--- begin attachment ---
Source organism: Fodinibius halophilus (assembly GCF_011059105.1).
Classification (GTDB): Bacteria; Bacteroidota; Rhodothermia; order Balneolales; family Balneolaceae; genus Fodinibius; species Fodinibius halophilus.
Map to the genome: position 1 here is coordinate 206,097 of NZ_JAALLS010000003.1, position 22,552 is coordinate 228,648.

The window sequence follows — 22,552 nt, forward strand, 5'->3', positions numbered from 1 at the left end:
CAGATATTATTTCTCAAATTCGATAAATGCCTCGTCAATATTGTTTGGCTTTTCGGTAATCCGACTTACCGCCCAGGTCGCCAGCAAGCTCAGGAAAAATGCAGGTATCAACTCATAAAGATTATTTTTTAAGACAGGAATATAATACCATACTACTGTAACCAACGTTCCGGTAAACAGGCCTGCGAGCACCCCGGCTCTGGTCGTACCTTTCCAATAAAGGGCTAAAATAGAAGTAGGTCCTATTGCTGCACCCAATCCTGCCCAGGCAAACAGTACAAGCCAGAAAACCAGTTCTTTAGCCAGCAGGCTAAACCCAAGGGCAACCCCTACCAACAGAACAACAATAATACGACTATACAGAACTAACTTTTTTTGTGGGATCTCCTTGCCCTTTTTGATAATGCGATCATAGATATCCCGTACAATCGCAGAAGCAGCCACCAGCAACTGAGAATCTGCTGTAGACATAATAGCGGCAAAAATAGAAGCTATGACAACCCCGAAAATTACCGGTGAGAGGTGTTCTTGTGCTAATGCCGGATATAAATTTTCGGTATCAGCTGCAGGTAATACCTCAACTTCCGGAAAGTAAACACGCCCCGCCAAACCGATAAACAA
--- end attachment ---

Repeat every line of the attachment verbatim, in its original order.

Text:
Source organism: Fodinibius halophilus (assembly GCF_011059105.1).
Classification (GTDB): Bacteria; Bacteroidota; Rhodothermia; order Balneolales; family Balneolaceae; genus Fodinibius; species Fodinibius halophilus.
Map to the genome: position 1 here is coordinate 206,097 of NZ_JAALLS010000003.1, position 22,552 is coordinate 228,648.

The window sequence follows — 22,552 nt, forward strand, 5'->3', positions numbered from 1 at the left end:
CAGATATTATTTCTCAAATTCGATAAATGCCTCGTCAATATTGTTTGGCTTTTCGGTAATCCGACTTACCGCCCAGGTCGCCAGCAAGCTCAGGAAAAATGCAGGTATCAACTCATAAAGATTATTTTTTAAGACAGGAATATAATACCATACTACTGTAACCAACGTTCCGGTAAACAGGCCTGCGAGCACCCCGGCTCTGGTCGTACCTTTCCAATAAAGGGCTAAAATAGAAGTAGGTCCTATTGCTGCACCCAATCCTGCCCAGGCAAACAGTACAAGCCAGAAAACCAGTTCTTTAGCCAGCAGGCTAAACCCAAGGGCAACCCCTACCAACAGAACAACAATAATACGACTATACAGAACTAACTTTTTTTGTGGGATCTCCTTGCCCTTTTTGATAATGCGATCATAGATATCCCGTACAATCGCAGAAGCAGCCACCAGCAACTGAGAATCTGCTGTAGACATAATAGCGGCAAAAATAGAAGCTATGACAACCCCGAAAATTACCGGTGAGAGGTGTTCTTGTGCTAATGCCGGATATAAATTTTCGGTATCAGCTGCAGGTAATACCTCAACTTCCGGAAAGTAAACACGCCCCGCCAAACCGATAAACAA